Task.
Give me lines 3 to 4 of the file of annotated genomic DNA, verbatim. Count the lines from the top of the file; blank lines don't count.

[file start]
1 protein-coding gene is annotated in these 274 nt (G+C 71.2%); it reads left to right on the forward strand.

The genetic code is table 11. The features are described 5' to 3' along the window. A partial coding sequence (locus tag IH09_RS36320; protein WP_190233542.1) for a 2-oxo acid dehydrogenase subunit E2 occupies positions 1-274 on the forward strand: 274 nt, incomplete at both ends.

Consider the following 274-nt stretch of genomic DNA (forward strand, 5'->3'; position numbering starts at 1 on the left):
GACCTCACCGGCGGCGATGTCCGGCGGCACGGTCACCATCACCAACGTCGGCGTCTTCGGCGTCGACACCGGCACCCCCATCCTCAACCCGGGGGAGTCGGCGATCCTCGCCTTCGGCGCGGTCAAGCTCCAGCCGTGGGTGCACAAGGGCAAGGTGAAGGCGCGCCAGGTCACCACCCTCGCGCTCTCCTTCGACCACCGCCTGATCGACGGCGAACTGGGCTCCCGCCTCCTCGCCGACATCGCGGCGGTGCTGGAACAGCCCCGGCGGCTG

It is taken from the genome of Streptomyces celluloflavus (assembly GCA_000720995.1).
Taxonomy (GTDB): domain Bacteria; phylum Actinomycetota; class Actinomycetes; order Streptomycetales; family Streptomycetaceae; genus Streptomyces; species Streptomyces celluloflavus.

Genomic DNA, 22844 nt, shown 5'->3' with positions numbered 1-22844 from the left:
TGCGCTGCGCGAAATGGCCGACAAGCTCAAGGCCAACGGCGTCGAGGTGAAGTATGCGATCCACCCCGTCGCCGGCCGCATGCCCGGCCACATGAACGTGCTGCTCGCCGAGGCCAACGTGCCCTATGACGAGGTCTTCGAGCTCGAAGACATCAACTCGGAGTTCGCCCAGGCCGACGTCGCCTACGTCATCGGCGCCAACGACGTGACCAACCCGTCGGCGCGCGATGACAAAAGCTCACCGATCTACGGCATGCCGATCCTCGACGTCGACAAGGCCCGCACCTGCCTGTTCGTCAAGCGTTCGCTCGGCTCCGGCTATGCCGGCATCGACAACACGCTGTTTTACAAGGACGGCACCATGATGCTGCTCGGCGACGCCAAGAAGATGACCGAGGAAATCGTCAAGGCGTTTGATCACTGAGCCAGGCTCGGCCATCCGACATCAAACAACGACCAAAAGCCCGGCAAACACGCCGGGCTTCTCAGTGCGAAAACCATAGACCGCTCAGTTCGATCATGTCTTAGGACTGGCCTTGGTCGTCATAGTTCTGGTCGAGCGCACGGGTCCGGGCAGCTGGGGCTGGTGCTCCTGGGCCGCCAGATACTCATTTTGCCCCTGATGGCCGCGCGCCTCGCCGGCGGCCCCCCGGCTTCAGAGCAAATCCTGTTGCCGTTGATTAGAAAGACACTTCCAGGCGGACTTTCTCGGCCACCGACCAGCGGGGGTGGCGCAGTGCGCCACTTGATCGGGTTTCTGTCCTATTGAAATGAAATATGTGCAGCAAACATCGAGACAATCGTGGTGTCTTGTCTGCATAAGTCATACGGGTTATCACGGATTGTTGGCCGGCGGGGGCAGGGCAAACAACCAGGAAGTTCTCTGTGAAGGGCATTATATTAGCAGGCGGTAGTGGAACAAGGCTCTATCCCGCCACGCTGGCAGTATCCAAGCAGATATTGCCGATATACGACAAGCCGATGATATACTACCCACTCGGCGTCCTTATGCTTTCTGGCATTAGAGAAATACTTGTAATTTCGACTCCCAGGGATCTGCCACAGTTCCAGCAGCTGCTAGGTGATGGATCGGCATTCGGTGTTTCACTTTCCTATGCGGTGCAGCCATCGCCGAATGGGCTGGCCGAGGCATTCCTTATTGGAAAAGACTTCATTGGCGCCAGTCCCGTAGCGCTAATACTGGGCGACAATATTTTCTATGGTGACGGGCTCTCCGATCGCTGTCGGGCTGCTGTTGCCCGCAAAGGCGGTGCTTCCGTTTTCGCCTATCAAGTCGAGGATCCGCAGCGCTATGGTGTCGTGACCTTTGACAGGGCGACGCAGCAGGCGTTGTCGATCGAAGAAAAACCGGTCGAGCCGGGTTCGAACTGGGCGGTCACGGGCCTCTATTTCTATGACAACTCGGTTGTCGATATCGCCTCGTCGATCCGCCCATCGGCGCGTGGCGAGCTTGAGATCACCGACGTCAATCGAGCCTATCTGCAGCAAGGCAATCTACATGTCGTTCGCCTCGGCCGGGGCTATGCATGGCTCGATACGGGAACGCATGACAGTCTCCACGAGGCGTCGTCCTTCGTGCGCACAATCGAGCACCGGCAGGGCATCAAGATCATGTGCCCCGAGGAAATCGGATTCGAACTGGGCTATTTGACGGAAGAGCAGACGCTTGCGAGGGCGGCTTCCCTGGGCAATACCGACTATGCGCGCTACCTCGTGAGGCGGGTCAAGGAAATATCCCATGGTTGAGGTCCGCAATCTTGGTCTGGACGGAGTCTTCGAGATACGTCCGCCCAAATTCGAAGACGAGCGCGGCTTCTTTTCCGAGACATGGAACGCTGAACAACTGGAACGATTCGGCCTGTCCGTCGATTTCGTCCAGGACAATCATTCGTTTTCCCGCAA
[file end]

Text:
Consider the following 274-nt stretch of genomic DNA (forward strand, 5'->3'; position numbering starts at 1 on the left):
GACCTCACCGGCGGCGATGTCCGGCGGCACGGTCACCATCACCAACGTCGGCGTCTTCGGCGTCGACACCGGCACCCCCATCCTCAACCCGGGGGAGTCGGCGATCCTCGCCTTCGGCGCGGTCAAGCTCCAGCCGTGGGTGCACAAGGGCAAGGTGAAGGCGCGCCAGGTCACCACCCTCGCGCTCTCCTTCGACCACCGCCTGATCGACGGCGAACTGGGCTCCCGCCTCCTCGCCGACATCGCGGCGGTGCTGGAACAGCCCCGGCGGCTG